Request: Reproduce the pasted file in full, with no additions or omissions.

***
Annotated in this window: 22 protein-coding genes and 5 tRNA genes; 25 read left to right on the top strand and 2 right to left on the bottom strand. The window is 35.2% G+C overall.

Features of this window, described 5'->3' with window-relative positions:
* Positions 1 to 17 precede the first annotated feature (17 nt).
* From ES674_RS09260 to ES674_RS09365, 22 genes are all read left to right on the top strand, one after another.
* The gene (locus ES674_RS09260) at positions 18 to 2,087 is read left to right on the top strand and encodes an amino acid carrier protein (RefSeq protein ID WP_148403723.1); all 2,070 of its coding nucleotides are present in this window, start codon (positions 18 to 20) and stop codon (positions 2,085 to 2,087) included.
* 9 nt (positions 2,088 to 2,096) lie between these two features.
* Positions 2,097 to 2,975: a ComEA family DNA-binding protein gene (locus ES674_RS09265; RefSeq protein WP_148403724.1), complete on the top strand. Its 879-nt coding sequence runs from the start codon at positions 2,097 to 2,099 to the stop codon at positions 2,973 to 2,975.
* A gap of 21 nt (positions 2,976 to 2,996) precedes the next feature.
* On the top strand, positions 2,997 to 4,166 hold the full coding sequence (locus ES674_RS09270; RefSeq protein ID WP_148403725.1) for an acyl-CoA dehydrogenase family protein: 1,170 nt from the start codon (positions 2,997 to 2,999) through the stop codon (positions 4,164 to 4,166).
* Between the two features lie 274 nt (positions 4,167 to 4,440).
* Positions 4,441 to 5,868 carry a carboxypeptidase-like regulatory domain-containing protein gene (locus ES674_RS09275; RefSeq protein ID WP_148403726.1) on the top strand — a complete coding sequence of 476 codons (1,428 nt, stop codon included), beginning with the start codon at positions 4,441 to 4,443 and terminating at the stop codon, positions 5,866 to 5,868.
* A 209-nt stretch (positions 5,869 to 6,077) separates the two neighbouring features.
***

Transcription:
Annotated in this window: 22 protein-coding genes and 5 tRNA genes; 25 read left to right on the top strand and 2 right to left on the bottom strand. The window is 35.2% G+C overall.

Features of this window, described 5'->3' with window-relative positions:
* Positions 1 to 17 precede the first annotated feature (17 nt).
* From ES674_RS09260 to ES674_RS09365, 22 genes are all read left to right on the top strand, one after another.
* The gene (locus ES674_RS09260) at positions 18 to 2,087 is read left to right on the top strand and encodes an amino acid carrier protein (RefSeq protein ID WP_148403723.1); all 2,070 of its coding nucleotides are present in this window, start codon (positions 18 to 20) and stop codon (positions 2,085 to 2,087) included.
* 9 nt (positions 2,088 to 2,096) lie between these two features.
* Positions 2,097 to 2,975: a ComEA family DNA-binding protein gene (locus ES674_RS09265; RefSeq protein WP_148403724.1), complete on the top strand. Its 879-nt coding sequence runs from the start codon at positions 2,097 to 2,099 to the stop codon at positions 2,973 to 2,975.
* A gap of 21 nt (positions 2,976 to 2,996) precedes the next feature.
* On the top strand, positions 2,997 to 4,166 hold the full coding sequence (locus ES674_RS09270; RefSeq protein ID WP_148403725.1) for an acyl-CoA dehydrogenase family protein: 1,170 nt from the start codon (positions 2,997 to 2,999) through the stop codon (positions 4,164 to 4,166).
* Between the two features lie 274 nt (positions 4,167 to 4,440).
* Positions 4,441 to 5,868 carry a carboxypeptidase-like regulatory domain-containing protein gene (locus ES674_RS09275; RefSeq protein ID WP_148403726.1) on the top strand — a complete coding sequence of 476 codons (1,428 nt, stop codon included), beginning with the start codon at positions 4,441 to 4,443 and terminating at the stop codon, positions 5,866 to 5,868.
* A 209-nt stretch (positions 5,869 to 6,077) separates the two neighbouring features.